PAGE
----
A Recession Doesn’t Equal a Housing Crisis
People are speculating about a future recession everywhere you turn. Additionally, if you're thinking about buying or selling a home, you might start to doubt the wisdom of your decision in light of this. In order to allay your concerns, experts predict that if a recession does occur, it will be light and brief. As the Federal Reserve explained in their March meeting:
“. . . the staff’s projection at the time of the March meeting included a mild recession starting later this year, with a recovery over the subsequent two years.”
While a recession may be on the horizon, it won’t be one for the housing market record books like the crash in 2008. What we have to remember is that a recession doesn’t always lead to a housing crisis.
Let's examine historical data on what occurred in real estate during prior recessions to see if that's the case. So that you are aware of why you shouldn't be concerned about what a recession might mean for the current housing market.
A Recession Doesn’t Mean Falling Home Prices
To show that home prices don’t fall every time there’s a recession, it helps to turn to historical data. As the graph below illustrates, looking at recessions going all the way back to 1980, home prices appreciated in four of the last six of them. So historically, when the economy slows down, it doesn’t mean home values will always fall.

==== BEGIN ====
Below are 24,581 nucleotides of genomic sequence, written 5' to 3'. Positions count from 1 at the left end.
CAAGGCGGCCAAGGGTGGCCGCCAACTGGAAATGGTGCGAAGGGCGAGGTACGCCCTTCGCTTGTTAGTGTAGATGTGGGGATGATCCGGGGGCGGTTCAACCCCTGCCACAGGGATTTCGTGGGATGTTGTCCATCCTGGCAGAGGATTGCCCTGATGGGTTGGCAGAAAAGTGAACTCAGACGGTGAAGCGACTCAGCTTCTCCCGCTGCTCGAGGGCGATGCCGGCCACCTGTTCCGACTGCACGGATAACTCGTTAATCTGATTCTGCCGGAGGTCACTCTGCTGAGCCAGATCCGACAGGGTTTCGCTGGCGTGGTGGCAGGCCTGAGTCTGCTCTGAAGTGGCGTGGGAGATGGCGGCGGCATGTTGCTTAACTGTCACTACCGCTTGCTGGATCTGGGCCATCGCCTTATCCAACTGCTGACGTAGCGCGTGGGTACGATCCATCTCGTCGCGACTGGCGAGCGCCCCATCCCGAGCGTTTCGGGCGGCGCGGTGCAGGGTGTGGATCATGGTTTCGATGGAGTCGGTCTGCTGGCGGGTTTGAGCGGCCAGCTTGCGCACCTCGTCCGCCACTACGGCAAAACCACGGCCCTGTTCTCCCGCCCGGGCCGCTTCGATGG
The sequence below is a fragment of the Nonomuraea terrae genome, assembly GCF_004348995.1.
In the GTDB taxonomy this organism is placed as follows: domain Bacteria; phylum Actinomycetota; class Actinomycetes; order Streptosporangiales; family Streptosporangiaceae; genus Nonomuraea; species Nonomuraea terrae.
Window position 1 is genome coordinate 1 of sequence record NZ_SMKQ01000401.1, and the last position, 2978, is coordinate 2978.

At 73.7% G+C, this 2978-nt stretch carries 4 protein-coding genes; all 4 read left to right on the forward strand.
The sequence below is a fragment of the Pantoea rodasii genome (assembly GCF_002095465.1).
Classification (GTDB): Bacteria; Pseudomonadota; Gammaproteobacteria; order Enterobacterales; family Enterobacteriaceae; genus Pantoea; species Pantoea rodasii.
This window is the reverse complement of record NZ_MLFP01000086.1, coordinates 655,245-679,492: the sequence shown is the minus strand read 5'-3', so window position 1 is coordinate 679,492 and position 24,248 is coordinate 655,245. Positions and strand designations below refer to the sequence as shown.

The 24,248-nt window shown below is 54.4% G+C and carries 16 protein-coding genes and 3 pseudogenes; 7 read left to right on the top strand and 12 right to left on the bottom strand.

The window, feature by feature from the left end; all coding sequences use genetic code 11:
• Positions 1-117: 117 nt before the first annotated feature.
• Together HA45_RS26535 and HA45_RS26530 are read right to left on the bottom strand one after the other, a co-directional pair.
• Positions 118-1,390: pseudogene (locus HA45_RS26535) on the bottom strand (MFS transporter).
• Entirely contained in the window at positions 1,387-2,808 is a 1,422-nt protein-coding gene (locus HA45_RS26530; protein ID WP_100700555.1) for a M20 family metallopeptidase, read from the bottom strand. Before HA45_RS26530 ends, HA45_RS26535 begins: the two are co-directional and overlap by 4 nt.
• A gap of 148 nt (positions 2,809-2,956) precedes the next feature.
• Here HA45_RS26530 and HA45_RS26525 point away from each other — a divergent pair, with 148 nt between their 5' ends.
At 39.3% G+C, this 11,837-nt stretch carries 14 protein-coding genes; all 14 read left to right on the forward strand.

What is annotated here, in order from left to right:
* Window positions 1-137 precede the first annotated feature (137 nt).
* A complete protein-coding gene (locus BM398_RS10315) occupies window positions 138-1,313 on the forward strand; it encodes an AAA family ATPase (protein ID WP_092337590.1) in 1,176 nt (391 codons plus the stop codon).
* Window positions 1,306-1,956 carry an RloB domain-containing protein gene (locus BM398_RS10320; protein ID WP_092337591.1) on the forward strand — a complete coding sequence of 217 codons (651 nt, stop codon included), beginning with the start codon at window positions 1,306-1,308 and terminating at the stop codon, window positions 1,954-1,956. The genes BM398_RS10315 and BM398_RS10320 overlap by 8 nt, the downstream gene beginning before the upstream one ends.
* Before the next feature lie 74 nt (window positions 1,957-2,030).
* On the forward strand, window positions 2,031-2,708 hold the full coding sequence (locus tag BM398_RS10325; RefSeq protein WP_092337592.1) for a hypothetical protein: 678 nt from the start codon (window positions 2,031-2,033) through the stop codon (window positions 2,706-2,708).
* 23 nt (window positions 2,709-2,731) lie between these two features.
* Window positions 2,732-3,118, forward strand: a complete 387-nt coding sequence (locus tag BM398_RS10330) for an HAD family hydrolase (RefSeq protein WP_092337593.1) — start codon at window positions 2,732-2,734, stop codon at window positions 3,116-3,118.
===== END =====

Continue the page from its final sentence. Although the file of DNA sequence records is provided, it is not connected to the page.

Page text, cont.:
The majority of individuals believe that the 2008 housing crisis, which is shown by the greater of the two red bands in the graph above, will repeat itself during the next recession. But because of different market fundamentals than in 2008, the housing market today is not about to crash. The abundance of homes for sale at the time that distressed properties flooded the market was one of the main factors that contributed to price declines. Since there aren't many houses on the market right now, home prices may slightly increase or decrease in some areas, but a crash isn't likely.
A Recession Means Falling Mortgage Rates
What a recession really means for the housing market is falling mortgage rates. As the graph below shows, historically, each time the economy slowed down, mortgage rates decreased.
Bankrate explains mortgage rates typically fall during an economic slowdown:
“During a traditional recession, the Fed will usually lower interest rates. This creates an incentive for people to spend money and stimulate the economy. It also typically leads to more affordable mortgage rates, which leads to more opportunity for homebuyers.”
Mortgage rates have been particularly erratic this year as a result of the rising inflation. The affordability of buying a home has been impacted by the 30-year fixed mortgage rate, which has been ranging between about 6 and 7 percent.
The days of mortgage rates falling to 3% are over, but history teaches us that they might do so if there is a recession.
You don’t need to fear what a recession means for the housing market. If we do have a recession, experts say it will be mild and short, and history shows it also means mortgage rates go down.
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